Padma Sirsasana/ Lotus Headstand Variation

Aug 1st, 2018
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This month’s featured pose is an advanced variation of Salamba Sirsana or supported headstand. In this pose, increased body awareness is needed as this pose incorporates a deep hip flexion and rotation, while being in an inversion.

Inversion poses are beneficial to the practitioner as they send a refreshing boost of energy or prana to the brain. Blood circulation in the head and upper body is improved, therefore reducing nervous disorders and improving and stabilizing one’s emotional state.

WARM-UP

The below warm-up poses focus on lengthening the spine and improving the rotation and flexion of the hip.

Seated Hip Rotation

1. Sit on the floor with the legs outstretched and hands behind the hips, fingers pointing backwards.
2. Bend the right knee sideways and bring the right ankle to the left thigh.
3. Bend the left knee and slide the left heel in, keeping the foot flat . Keep the right knee pointing sideways and the left knee pointing upwards.
4. Lift the torso so that the legs move closer to the chest.
5. Raise the arms and slowly reach around the left leg to hold the foot.
6. Hold the pose for a few regular breaths. To come out of the pose, release the hands and slide the left leg to straighten. Repeat the pose on the other leg.

Padma Salamba Bhujangasana / Lotus in Sphinx Pose

1. Sit on the floor in Padmasana/Lotus Pose.
2. Place the hands on the floor and lean forward to lift the hips, to come up to the knees.
3. Slowly walk the hands forward until the front side of the hips and the abdomen touch the floor.
4. Bring the elbows to the floor in front of the chest, directly under the shoulders.
5. Inhale and on the exhale, lift the chin and chest and arch the back, allowing the back to relax while the hips and legs are pressing on the floor.
6. To come out of the pose, press the hands on the floor and push the hips up, coming back into Padmasana.

Supta Padmasana/Supine Lotus Pose

1. Lie down on the floor. Lift the legs and guide the legs into Padmasana.
2. Slowly move the legs forward, aiming for the shins to touch the floor. Avoid letting the lower back come up off the floor into a wide arch.
3. Keep the torso on the floor in the spine’s natural position. Hold the elbows and raise the arms above the head.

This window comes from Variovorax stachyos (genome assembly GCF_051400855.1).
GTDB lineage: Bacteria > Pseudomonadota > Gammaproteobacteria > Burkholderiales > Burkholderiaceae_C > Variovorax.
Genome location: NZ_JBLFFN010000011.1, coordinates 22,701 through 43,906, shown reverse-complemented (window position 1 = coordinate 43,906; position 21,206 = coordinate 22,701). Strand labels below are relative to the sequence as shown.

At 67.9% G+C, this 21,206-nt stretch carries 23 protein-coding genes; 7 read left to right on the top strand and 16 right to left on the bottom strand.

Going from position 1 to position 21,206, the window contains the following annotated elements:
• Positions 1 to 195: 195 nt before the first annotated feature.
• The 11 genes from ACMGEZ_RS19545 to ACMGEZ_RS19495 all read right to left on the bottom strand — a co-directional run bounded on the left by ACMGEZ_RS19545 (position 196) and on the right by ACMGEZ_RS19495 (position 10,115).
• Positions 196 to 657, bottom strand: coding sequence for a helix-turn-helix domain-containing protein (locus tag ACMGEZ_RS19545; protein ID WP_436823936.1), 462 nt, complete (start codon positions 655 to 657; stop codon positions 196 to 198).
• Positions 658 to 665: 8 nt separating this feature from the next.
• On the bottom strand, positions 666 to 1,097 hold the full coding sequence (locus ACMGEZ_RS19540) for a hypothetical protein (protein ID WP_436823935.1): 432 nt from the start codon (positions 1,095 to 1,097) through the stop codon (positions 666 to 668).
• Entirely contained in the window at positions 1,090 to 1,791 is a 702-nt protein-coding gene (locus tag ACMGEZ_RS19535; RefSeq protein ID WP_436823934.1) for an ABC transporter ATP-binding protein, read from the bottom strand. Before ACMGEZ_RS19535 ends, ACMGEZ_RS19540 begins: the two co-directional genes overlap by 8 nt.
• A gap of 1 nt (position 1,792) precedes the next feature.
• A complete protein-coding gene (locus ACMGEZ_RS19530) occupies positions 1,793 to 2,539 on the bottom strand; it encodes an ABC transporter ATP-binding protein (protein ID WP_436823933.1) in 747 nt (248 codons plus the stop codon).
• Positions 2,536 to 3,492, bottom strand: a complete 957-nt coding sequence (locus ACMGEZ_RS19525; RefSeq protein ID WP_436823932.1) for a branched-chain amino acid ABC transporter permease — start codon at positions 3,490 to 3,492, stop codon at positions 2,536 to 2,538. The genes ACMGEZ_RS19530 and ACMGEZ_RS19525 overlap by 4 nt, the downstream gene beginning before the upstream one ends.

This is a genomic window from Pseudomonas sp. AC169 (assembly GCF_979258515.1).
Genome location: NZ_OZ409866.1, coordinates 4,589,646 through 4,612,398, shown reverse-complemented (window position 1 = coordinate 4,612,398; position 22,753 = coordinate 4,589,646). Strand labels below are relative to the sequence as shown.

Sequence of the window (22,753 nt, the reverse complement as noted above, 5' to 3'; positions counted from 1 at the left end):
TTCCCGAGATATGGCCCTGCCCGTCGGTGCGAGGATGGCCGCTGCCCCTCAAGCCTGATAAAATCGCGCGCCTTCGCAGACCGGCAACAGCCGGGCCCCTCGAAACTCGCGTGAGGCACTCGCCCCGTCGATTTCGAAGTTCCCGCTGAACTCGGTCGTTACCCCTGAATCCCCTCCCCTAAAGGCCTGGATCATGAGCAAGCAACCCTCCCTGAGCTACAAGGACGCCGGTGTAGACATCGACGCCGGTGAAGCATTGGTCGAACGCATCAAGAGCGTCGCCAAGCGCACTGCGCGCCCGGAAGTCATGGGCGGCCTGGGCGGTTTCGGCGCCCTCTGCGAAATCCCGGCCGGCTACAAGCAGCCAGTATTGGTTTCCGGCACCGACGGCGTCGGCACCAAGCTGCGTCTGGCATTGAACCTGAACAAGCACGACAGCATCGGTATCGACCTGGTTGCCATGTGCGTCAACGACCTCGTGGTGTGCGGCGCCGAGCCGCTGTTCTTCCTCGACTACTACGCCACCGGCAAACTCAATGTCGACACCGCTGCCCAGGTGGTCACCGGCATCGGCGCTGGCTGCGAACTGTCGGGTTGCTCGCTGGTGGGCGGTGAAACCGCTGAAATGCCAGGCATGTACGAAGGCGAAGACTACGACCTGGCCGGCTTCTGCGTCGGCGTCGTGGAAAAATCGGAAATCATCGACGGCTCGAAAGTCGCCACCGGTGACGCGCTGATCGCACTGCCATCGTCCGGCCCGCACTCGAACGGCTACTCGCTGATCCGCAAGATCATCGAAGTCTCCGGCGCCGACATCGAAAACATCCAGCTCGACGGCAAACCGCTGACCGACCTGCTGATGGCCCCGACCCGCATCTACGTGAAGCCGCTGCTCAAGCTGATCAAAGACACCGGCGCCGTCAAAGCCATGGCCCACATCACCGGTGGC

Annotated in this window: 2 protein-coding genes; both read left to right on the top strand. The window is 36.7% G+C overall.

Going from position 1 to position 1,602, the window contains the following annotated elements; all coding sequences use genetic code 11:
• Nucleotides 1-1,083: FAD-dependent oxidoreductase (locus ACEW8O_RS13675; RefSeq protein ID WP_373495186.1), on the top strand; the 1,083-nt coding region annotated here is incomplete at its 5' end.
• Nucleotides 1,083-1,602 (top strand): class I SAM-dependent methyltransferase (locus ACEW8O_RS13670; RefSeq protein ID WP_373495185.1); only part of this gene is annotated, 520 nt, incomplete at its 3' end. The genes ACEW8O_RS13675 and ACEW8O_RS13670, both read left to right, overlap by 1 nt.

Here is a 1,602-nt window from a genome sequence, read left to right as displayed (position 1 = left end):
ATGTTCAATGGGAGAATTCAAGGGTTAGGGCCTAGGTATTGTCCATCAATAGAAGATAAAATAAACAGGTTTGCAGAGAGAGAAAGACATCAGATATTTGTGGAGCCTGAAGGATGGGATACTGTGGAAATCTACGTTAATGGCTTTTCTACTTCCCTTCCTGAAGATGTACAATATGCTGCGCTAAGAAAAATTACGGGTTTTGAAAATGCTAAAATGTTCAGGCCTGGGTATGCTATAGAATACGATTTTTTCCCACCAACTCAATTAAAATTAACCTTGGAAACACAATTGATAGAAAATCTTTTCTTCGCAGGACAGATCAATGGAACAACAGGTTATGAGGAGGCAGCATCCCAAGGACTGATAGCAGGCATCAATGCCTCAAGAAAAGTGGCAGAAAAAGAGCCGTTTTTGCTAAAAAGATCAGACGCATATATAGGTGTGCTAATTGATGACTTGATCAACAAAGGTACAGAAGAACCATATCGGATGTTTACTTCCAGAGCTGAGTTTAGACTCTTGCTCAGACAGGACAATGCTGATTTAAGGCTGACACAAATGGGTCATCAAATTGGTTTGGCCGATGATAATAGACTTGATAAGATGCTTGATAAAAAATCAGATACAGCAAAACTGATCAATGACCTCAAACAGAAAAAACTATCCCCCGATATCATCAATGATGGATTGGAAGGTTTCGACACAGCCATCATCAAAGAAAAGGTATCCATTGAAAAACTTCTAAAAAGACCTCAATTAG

4. Stay in the pose for a few regular breaths.
5. To come out of the pose, first release the arms, then the legs.

Variation – use of block

1. Put one block to the side and lie down on the floor. Bend the knees and keep the arms by the sides of the body.
2. Raise the hips and slide the block under the body and rest your sacrum on the block.
3. Move the legs into Padmasana, crossing one leg over the other.
4. Slowly lower the legs to the floor while keeping the sacrum on the block. Avoid arching the back so that the chest or hips are raised.
5. Once the knees are on the floor, raise the arms above the head and hold your elbows. Keep the shoulders on the floor.

ELIGIBILITY POSE

Practice the below asanas to gain better understanding of the muscles involved in the final pose

Salamba Sirsasana/Supported Headstand

Come down to the elbows and knees, toes tucked. Hold your elbows and keep them in place. Interlock the fingers (option to lock the thumbs or keep them separated). Place the top of the head on the floor, with the hands supporting the back of the head. Inhale and on the exhale, straighten the legs and walk the feet closer to the body. Engage the abdomen and slowly raise the legs together. Raise the legs gradually to be in line with hips, and raise them up slowly to bring the body in one straight line, stacking the legs above the hips.

STEPS

1. Come into Salamba Sirsasana as described in the Eligibility Pose section.

2. Bend the right knee sideways and move the right foot close to the left side of the hip.

3. Bend the left knee sideways and bring the leg over the right shin, the left foot aiming to reach the right side of the hip.

4. With the legs in Padmasana, raise the knees above the hips.

5. Keep the body stable and engage the back abdomen; slowly lower the knees to be in line with the hips.

FINAL POSE

With control, lower the knees towards the chest and round the back to support the weight of the body.

VARIATIONS

There are many ways an asana can be performed or interpreted depending on each practitioner, and classic Hatha
Yoga text suggests that there are over 8 Million poses.
Below are two variations which can provide similar physical and mental benefits to the practitioner.

Padma Sirsasana

Keep the body upright with the legs above the hips and the shoulder engaged to support the inversion.

Padma Sarvanga

Instead of Sirsasana, come into Sarvangasana/Shoulderstand. Once upright, bring the legs into Padmasana.

MODIFICATIONS

The below modifications are available for different practitioners:

For those with limited hip rotation and flexion

From Salamba Sirsasana, bend the knees sideways and press the bottoms of the feet together. Keep the knees bent sideways and hold the pose.

For those challenged by hip flexion or shoulder retraction movement